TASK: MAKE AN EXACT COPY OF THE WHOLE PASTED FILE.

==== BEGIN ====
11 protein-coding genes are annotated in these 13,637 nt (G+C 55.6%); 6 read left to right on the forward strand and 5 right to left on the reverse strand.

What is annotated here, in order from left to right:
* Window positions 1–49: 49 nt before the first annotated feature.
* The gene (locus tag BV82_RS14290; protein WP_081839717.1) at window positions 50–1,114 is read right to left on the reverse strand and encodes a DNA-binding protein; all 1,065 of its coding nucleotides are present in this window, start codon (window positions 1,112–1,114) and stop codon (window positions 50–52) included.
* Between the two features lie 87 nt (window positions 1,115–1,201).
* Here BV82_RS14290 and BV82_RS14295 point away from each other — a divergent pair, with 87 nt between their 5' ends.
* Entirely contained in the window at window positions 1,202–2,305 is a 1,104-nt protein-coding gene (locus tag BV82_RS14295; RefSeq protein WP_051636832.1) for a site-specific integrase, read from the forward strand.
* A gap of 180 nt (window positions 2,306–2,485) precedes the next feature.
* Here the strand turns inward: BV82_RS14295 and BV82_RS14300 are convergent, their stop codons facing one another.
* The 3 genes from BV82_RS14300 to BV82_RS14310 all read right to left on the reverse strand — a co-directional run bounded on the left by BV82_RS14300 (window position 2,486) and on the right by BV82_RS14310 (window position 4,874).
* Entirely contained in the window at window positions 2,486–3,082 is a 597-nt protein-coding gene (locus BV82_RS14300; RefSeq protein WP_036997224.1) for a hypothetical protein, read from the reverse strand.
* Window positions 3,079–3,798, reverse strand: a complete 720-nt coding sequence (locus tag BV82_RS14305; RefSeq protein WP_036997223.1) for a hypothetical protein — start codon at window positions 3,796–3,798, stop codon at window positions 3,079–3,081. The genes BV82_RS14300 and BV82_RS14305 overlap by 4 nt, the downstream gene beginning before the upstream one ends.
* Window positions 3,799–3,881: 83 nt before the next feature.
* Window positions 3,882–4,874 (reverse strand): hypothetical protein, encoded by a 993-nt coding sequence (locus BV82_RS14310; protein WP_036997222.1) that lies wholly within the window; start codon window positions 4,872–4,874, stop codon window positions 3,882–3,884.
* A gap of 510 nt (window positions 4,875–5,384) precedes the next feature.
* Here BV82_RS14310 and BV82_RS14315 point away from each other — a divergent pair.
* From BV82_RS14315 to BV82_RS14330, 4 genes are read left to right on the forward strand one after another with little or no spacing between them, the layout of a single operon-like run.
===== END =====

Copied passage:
11 protein-coding genes are annotated in these 13,637 nt (G+C 55.6%); 6 read left to right on the forward strand and 5 right to left on the reverse strand.

What is annotated here, in order from left to right:
* Window positions 1–49: 49 nt before the first annotated feature.
* The gene (locus tag BV82_RS14290; protein WP_081839717.1) at window positions 50–1,114 is read right to left on the reverse strand and encodes a DNA-binding protein; all 1,065 of its coding nucleotides are present in this window, start codon (window positions 1,112–1,114) and stop codon (window positions 50–52) included.
* Between the two features lie 87 nt (window positions 1,115–1,201).
* Here BV82_RS14290 and BV82_RS14295 point away from each other — a divergent pair, with 87 nt between their 5' ends.
* Entirely contained in the window at window positions 1,202–2,305 is a 1,104-nt protein-coding gene (locus tag BV82_RS14295; RefSeq protein WP_051636832.1) for a site-specific integrase, read from the forward strand.
* A gap of 180 nt (window positions 2,306–2,485) precedes the next feature.
* Here the strand turns inward: BV82_RS14295 and BV82_RS14300 are convergent, their stop codons facing one another.
* The 3 genes from BV82_RS14300 to BV82_RS14310 all read right to left on the reverse strand — a co-directional run bounded on the left by BV82_RS14300 (window position 2,486) and on the right by BV82_RS14310 (window position 4,874).
* Entirely contained in the window at window positions 2,486–3,082 is a 597-nt protein-coding gene (locus BV82_RS14300; RefSeq protein WP_036997224.1) for a hypothetical protein, read from the reverse strand.
* Window positions 3,079–3,798, reverse strand: a complete 720-nt coding sequence (locus tag BV82_RS14305; RefSeq protein WP_036997223.1) for a hypothetical protein — start codon at window positions 3,796–3,798, stop codon at window positions 3,079–3,081. The genes BV82_RS14300 and BV82_RS14305 overlap by 4 nt, the downstream gene beginning before the upstream one ends.
* Window positions 3,799–3,881: 83 nt before the next feature.
* Window positions 3,882–4,874 (reverse strand): hypothetical protein, encoded by a 993-nt coding sequence (locus BV82_RS14310; protein WP_036997222.1) that lies wholly within the window; start codon window positions 4,872–4,874, stop codon window positions 3,882–3,884.
* A gap of 510 nt (window positions 4,875–5,384) precedes the next feature.
* Here BV82_RS14310 and BV82_RS14315 point away from each other — a divergent pair.
* From BV82_RS14315 to BV82_RS14330, 4 genes are read left to right on the forward strand one after another with little or no spacing between them, the layout of a single operon-like run.